A lot of people might find the job of a cytotechnologist to be a bit boring, isolated and quiet. We spend most of the day glued to a microscope looking through millions of cells. For me it's a challenge, a puzzle, the thrill for the hunt of the enemy. How many lives will I potentially save today? The majority of the time I find pre-cancer cells which are easily treatable. However, once in a blue moon, I see the slide where a woman neglected to get routine pap smears. Cancer! If only, I sigh.
National Cytotechnology Day is celebrated annually on May 13th to honor Dr. Papanicolaou who gave us the Pap smear. This test has reduced the death from cervical cancer over 70% in the U.S. since it was introduced in the late 1940's. This inexpensive test is the most successful cancer screening test in history. Yet, women are still dying from this disease. Of the estimated 4,000 women projected to die in 2009, half will never have had a Pap smear and another 10% haven't had a Pap test in the past 5 years. When I see that a patient hasn't had a Pap smear in over 5 years I consider that patient at a high risk of having a pre-cancerous lesion. I take extra care because I know this patient is probably not going to have another one for years. This is my one chance to detect any pre-cancer.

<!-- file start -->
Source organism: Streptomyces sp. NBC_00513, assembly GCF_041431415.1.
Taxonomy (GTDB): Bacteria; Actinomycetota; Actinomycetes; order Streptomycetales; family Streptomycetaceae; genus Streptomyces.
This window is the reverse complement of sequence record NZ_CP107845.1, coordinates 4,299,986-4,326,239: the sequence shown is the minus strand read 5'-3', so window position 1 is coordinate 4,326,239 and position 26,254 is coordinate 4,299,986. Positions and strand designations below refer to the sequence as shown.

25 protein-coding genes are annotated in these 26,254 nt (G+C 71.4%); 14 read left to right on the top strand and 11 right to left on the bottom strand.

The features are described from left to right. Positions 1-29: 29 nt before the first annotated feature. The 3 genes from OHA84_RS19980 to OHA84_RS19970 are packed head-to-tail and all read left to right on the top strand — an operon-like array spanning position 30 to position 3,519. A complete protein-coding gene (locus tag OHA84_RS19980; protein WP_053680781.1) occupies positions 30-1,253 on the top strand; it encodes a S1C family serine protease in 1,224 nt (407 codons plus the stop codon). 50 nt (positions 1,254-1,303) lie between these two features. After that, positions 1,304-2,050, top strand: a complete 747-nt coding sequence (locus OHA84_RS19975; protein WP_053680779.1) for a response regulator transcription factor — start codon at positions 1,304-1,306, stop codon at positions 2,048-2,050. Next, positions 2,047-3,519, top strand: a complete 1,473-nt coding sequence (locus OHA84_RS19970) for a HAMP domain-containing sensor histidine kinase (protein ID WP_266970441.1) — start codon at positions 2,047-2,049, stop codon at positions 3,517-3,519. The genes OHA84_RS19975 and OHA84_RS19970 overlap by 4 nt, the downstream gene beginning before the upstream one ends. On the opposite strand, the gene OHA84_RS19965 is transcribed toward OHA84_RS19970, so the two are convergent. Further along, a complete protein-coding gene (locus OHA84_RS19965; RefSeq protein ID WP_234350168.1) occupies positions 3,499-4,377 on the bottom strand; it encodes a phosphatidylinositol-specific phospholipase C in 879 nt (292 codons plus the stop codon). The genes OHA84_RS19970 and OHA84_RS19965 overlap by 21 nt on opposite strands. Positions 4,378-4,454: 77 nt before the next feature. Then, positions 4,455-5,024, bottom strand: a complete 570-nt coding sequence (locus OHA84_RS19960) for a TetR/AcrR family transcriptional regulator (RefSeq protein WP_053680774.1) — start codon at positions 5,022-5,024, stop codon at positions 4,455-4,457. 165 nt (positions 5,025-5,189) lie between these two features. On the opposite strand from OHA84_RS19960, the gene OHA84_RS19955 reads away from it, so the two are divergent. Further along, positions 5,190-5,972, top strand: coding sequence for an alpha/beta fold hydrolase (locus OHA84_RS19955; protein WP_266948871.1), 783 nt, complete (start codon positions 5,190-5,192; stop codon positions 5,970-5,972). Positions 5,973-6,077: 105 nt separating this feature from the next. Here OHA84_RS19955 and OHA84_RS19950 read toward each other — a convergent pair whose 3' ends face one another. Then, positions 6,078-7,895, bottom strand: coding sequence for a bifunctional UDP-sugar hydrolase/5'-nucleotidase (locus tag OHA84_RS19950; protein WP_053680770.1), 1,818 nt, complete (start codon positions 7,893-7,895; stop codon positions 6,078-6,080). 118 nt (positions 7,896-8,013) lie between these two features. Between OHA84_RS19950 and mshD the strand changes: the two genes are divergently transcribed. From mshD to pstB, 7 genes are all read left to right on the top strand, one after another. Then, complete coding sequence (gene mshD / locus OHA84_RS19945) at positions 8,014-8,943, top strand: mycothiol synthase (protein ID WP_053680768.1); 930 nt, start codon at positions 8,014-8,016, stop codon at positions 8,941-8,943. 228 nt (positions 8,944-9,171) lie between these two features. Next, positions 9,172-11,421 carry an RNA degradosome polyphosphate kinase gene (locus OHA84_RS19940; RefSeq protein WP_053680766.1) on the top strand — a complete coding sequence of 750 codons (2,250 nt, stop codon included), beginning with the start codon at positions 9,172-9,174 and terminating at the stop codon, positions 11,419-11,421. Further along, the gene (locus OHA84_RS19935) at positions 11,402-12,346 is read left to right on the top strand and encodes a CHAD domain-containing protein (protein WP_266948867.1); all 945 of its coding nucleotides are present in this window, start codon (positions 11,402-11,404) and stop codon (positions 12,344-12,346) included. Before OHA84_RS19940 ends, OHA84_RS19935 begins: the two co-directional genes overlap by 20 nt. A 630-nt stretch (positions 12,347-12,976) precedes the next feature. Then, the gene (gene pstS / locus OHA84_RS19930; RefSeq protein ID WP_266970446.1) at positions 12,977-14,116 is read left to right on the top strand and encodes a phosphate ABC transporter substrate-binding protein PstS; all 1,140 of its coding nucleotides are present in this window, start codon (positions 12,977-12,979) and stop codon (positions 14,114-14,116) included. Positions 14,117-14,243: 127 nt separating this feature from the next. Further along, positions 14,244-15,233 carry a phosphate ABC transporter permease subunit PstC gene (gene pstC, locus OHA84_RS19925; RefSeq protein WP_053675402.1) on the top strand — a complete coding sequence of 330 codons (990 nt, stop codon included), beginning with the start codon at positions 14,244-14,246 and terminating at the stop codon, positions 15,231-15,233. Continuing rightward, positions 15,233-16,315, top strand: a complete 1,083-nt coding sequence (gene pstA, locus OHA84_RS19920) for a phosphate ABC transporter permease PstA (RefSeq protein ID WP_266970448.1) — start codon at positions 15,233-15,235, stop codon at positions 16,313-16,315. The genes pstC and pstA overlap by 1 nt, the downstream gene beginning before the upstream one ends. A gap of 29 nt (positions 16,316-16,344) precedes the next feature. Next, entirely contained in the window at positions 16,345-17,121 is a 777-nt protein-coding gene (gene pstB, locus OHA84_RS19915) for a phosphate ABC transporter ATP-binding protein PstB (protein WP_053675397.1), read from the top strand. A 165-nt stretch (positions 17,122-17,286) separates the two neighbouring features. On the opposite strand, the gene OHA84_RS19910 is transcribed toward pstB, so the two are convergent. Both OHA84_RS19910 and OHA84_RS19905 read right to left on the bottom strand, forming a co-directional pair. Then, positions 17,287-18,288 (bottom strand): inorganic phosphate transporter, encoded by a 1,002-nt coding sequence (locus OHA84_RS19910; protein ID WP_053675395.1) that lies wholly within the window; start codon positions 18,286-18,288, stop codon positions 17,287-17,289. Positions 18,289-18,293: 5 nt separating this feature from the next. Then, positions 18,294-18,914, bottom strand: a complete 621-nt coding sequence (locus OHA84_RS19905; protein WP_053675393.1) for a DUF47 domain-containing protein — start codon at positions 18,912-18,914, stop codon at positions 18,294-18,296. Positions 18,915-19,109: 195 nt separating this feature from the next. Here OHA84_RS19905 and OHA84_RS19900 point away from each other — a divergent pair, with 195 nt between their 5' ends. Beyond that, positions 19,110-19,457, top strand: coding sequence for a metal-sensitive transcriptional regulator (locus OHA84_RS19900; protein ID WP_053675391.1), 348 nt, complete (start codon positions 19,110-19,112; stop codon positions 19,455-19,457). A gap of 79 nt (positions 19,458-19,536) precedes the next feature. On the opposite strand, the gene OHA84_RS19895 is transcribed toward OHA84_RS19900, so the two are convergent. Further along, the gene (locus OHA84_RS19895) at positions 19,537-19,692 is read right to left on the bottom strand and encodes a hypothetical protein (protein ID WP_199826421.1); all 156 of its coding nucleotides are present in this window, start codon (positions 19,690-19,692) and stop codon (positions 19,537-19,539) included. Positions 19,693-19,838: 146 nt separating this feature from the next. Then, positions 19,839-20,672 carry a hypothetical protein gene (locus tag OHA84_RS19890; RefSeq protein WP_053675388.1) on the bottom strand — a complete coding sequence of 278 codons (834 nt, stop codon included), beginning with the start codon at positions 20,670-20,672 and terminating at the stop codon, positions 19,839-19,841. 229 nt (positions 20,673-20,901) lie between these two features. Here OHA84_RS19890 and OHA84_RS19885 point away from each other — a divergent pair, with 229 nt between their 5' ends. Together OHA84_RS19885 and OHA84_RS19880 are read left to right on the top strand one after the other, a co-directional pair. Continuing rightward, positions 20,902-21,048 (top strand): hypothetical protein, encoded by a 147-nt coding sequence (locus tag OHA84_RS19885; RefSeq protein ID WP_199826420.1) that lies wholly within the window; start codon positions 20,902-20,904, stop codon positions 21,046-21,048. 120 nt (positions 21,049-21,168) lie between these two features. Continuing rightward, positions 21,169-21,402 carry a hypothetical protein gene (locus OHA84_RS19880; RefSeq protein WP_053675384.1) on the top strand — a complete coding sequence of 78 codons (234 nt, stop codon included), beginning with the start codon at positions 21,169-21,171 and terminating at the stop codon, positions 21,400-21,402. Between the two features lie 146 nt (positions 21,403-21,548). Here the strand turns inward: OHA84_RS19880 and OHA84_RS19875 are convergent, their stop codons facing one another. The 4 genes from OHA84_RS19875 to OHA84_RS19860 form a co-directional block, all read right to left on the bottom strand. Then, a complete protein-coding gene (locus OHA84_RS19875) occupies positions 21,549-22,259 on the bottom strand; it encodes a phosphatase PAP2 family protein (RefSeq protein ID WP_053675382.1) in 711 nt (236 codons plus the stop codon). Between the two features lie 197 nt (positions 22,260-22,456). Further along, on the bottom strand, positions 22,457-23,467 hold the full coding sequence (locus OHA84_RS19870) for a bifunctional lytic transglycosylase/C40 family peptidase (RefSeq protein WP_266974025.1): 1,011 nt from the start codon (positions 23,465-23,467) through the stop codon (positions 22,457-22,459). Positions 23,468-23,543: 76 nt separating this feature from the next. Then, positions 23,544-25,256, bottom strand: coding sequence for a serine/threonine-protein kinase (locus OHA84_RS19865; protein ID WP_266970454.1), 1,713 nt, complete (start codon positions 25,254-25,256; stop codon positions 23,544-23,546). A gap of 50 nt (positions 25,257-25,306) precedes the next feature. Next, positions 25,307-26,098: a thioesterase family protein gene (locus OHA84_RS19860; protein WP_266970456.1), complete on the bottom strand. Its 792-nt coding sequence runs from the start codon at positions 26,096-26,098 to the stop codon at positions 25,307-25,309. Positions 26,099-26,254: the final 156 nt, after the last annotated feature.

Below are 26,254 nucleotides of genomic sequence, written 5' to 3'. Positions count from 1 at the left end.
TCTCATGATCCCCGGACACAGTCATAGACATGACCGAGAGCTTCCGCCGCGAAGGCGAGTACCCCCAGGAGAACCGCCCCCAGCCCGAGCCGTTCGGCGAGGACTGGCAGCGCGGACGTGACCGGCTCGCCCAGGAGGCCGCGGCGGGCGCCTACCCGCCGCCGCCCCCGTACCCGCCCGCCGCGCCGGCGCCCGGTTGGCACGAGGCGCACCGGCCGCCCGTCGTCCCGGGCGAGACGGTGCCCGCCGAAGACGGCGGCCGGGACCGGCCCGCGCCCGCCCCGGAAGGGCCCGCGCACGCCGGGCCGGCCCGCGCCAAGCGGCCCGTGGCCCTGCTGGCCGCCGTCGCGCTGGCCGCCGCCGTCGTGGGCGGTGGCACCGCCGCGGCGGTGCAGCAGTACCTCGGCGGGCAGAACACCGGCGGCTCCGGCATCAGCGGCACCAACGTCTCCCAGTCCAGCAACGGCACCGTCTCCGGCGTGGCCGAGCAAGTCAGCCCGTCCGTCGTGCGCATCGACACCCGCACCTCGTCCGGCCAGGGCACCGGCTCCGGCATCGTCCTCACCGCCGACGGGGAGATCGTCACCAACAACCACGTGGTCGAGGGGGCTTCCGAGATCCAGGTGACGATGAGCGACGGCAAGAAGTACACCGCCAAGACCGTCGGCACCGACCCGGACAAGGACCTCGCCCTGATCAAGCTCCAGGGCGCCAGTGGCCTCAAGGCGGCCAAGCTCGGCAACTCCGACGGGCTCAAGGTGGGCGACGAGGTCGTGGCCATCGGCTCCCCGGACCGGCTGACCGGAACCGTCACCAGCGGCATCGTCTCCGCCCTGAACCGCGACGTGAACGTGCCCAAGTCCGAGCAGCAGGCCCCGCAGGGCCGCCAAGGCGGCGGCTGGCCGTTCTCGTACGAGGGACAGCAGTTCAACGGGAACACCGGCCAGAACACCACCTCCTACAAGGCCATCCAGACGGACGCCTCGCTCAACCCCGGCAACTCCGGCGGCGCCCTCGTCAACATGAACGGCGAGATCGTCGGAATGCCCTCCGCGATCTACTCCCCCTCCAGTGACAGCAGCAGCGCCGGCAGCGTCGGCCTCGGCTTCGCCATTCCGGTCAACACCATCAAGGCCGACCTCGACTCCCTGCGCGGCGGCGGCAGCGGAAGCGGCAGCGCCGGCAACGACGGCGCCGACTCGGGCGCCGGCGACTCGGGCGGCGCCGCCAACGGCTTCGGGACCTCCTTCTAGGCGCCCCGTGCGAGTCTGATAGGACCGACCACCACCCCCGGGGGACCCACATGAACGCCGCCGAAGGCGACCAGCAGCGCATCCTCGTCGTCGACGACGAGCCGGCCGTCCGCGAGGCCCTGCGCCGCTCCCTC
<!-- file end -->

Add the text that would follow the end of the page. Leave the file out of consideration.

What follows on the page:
Cervical cancer can be prevented, but only if you follow through with regular Pap smear examinations. So, have you made your appointment with your gynecologist? Do it today!